Introduction to the European Union

The EU is neither a traditional international organisation like the UN or the OECD, nor is it a true nation state like France or the United Kingdom. Rather, it is a new and different form of supernational association which needs to be understood on its own terms and not by comparison to other, perhaps more familiar models. This is particularly important when looking at European legislation, which is binding and is often agreed by some form of majority voting. This, along with the fact that European law has supremacy over national law – in other words, if the two conflict, then European law wins out – makes for a very different dynamic.

Working the European Union machine is therefore quite different to working the Whitehall machine. Some of the more obvious differences between the UK and ‘Europe’ are as follows:

It is important, too, to realise that the dispersed nature of power in the EU means that policy making is a painstaking - and indeed often painful - process in which policies have to trudge wearily between the Commission, national capitals, national parliaments and the European Parliament. This is quite different from the UK where a weak legislature and strong executive normally mean that policy making involves intense and very public debate followed by last minute decision making and quick implementation. Neither is necessarily superior but UK Ministers, in particular, often fail to adapt to the way in which EU policies steadily firm up over time, and can perhaps be tweaked but seldom substantially altered once they are proceeding through the policy machine.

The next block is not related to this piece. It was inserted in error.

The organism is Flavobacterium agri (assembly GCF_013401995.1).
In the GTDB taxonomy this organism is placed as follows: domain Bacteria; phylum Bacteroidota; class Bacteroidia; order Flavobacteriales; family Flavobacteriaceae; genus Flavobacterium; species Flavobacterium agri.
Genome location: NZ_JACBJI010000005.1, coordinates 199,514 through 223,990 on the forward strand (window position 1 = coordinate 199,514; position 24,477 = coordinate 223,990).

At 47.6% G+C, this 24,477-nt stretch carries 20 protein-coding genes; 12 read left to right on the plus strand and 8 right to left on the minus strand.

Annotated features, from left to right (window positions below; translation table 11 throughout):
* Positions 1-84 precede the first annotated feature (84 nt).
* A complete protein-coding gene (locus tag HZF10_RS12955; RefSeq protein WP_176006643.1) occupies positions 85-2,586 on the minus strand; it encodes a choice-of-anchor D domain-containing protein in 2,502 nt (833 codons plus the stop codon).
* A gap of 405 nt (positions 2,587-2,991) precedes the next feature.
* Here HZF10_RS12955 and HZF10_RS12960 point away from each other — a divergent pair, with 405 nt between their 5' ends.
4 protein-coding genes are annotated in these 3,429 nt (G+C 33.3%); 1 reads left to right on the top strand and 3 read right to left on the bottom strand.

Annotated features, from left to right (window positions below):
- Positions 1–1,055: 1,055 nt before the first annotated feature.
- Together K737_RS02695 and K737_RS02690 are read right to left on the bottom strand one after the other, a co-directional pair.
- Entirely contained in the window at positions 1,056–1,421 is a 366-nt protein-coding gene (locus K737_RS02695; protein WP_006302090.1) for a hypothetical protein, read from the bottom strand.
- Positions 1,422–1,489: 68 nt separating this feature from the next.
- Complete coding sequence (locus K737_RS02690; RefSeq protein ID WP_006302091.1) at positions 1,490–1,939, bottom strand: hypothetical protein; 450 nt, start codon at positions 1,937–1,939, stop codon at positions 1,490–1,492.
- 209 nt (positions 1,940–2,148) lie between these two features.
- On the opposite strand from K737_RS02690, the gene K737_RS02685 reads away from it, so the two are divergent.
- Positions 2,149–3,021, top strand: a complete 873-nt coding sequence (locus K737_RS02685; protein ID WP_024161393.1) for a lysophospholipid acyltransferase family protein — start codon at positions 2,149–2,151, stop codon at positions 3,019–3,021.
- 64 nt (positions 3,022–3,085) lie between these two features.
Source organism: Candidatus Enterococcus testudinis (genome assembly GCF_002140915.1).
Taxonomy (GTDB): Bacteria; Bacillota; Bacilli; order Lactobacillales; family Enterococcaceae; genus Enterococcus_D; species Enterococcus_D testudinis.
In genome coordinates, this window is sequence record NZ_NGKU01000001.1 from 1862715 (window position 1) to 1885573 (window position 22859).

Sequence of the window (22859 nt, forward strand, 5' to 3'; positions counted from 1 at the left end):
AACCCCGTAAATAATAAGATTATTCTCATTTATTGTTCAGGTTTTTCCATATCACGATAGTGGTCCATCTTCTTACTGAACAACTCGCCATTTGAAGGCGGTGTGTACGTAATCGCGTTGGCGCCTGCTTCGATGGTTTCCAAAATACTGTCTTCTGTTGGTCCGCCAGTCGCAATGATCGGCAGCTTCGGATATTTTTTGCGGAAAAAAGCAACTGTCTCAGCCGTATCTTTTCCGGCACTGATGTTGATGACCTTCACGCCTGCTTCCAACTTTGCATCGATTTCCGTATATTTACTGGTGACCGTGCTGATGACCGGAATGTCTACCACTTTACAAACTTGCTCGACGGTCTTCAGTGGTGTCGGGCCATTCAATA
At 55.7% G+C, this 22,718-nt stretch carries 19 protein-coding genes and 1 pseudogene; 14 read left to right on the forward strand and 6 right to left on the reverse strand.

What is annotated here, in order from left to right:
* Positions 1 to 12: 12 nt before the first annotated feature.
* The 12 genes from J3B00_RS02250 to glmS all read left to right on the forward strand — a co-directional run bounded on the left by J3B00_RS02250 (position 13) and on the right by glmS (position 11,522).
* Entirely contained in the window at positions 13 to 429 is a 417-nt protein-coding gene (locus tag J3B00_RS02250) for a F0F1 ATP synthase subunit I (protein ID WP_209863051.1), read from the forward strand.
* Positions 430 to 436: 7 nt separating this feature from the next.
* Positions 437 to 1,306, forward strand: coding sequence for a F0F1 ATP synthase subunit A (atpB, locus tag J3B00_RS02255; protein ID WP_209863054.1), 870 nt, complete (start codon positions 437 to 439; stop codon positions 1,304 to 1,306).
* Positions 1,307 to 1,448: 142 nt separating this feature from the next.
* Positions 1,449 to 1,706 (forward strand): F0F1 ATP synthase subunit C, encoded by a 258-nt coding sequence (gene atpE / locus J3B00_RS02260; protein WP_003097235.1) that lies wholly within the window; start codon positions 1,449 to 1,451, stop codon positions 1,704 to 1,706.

Martin Stanley

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